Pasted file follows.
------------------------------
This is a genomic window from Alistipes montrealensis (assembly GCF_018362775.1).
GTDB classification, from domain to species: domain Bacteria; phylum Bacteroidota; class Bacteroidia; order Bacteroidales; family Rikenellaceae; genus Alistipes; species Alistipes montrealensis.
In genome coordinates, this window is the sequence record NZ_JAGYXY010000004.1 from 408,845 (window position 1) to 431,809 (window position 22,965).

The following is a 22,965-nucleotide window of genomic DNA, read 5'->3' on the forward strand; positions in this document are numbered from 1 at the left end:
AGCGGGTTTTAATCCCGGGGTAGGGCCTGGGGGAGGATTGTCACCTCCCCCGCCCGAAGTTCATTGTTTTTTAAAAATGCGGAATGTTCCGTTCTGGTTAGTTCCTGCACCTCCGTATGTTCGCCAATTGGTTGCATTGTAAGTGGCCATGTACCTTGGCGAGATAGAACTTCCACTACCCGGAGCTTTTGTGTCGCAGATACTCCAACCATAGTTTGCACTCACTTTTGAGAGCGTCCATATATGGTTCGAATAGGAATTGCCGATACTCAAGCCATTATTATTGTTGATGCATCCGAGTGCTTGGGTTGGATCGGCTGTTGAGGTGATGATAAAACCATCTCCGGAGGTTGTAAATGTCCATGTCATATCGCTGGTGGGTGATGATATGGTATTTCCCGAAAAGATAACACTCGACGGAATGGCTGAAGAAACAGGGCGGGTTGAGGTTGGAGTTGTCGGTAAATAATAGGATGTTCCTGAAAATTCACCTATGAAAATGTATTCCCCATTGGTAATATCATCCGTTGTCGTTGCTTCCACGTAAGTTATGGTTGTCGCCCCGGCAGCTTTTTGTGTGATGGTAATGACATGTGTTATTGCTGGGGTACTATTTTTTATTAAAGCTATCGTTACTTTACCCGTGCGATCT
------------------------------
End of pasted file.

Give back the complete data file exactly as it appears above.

This is a genomic window from Alistipes montrealensis (assembly GCF_018362775.1).
GTDB classification, from domain to species: domain Bacteria; phylum Bacteroidota; class Bacteroidia; order Bacteroidales; family Rikenellaceae; genus Alistipes; species Alistipes montrealensis.
In genome coordinates, this window is the sequence record NZ_JAGYXY010000004.1 from 408,845 (window position 1) to 431,809 (window position 22,965).

The following is a 22,965-nucleotide window of genomic DNA, read 5'->3' on the forward strand; positions in this document are numbered from 1 at the left end:
AGCGGGTTTTAATCCCGGGGTAGGGCCTGGGGGAGGATTGTCACCTCCCCCGCCCGAAGTTCATTGTTTTTTAAAAATGCGGAATGTTCCGTTCTGGTTAGTTCCTGCACCTCCGTATGTTCGCCAATTGGTTGCATTGTAAGTGGCCATGTACCTTGGCGAGATAGAACTTCCACTACCCGGAGCTTTTGTGTCGCAGATACTCCAACCATAGTTTGCACTCACTTTTGAGAGCGTCCATATATGGTTCGAATAGGAATTGCCGATACTCAAGCCATTATTATTGTTGATGCATCCGAGTGCTTGGGTTGGATCGGCTGTTGAGGTGATGATAAAACCATCTCCGGAGGTTGTAAATGTCCATGTCATATCGCTGGTGGGTGATGATATGGTATTTCCCGAAAAGATAACACTCGACGGAATGGCTGAAGAAACAGGGCGGGTTGAGGTTGGAGTTGTCGGTAAATAATAGGATGTTCCTGAAAATTCACCTATGAAAATGTATTCCCCATTGGTAATATCATCCGTTGTCGTTGCTTCCACGTAAGTTATGGTTGTCGCCCCGGCAGCTTTTTGTGTGATGGTAATGACATGTGTTATTGCTGGGGTACTATTTTTTATTAAAGCTATCGTTACTTTACCCGTGCGATCT